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BYU Studies Quarterly

BYU Studies Quarterly

Authors

Allan Davis

Abstract

The film 17 Miracles is a recent cinematic depiction of the faith and trials of the Martin and Willie handcart companies. Mormon culture's hallowed treatment of the trek has appeared in oral histories, pageant depictions, and trek reenactments, and writer and director T. C. Christensen's treatment of the subject material is an excellent addition to a robust tradition that remembers a significant moment in our cultural past. That said, the film is not without its flaws. Though the film evidences superb storytelling and adept skill in the narrative language of film, it sometimes meanders away from its own strengths in order to fulfill other cultural or traditional expectations associated with recounting pioneer stories.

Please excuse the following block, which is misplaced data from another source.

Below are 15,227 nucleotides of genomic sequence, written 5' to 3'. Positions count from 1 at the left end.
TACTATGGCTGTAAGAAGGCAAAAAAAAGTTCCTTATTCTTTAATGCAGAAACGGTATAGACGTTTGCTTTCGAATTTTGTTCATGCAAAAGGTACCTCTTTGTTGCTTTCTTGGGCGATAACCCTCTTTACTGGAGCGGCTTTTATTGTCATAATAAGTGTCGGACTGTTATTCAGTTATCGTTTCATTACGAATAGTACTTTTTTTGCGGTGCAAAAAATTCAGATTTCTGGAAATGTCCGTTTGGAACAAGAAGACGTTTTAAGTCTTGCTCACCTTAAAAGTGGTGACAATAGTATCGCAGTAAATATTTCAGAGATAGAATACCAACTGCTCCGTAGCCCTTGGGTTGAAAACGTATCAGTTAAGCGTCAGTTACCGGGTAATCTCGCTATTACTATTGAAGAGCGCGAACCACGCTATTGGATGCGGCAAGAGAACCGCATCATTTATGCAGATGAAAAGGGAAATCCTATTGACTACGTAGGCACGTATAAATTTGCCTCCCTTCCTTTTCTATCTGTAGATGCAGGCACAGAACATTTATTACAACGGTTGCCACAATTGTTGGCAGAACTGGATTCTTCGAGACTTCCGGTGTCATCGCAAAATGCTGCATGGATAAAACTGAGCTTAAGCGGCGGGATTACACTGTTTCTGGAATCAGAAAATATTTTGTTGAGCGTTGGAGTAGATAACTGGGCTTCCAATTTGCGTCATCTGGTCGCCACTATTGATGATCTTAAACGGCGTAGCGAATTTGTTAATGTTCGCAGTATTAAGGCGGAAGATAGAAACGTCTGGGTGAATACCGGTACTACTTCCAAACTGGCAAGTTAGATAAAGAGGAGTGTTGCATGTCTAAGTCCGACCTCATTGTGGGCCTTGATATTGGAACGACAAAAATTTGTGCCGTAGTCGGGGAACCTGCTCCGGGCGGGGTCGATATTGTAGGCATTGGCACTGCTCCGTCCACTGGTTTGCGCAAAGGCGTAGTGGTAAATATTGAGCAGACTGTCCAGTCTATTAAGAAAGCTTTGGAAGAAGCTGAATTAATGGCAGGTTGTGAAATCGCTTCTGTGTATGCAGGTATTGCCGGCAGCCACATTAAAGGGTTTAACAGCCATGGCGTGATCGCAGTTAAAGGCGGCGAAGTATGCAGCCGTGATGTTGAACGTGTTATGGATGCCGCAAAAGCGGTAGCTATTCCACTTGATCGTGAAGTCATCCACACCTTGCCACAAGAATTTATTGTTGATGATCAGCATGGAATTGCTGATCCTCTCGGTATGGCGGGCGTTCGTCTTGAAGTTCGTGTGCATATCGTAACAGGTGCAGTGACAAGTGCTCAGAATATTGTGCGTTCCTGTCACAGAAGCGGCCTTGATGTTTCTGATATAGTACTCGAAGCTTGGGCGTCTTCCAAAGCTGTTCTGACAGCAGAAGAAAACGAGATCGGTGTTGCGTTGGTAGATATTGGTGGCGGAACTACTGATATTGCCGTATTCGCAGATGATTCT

While Mormon culture provides multiple ways to hear pioneer stories, there is a pattern to how the stories are told. A "pioneer story" means something different than describing a trek across the plains. Reciting a daily log of a wagon's supply inventories would not be a pioneer story. Tradition and culture shape how we arrange the content of the stories and why we tell the stories. While pioneer stories mention struggles, they relate the struggles with optimistic and hope-inspiring tones. While individuals are mentioned, they are not at the heart of pioneer stories' narrative structure; God and faith are. Pioneer stories tend to be structured as vignettes rather than biographies; in any pioneer story, whom the miracle happens to is less important than the universality of God interceding on behalf of the faithful. For Mormons, there are preexisting understandings of what the tone, structure, and content of a pioneer story should be. Christensen's otherwise excellent film suffers from an imperfect attempt to integrate the traditional idea of a pioneer story with an alternative way of telling pioneer stories.

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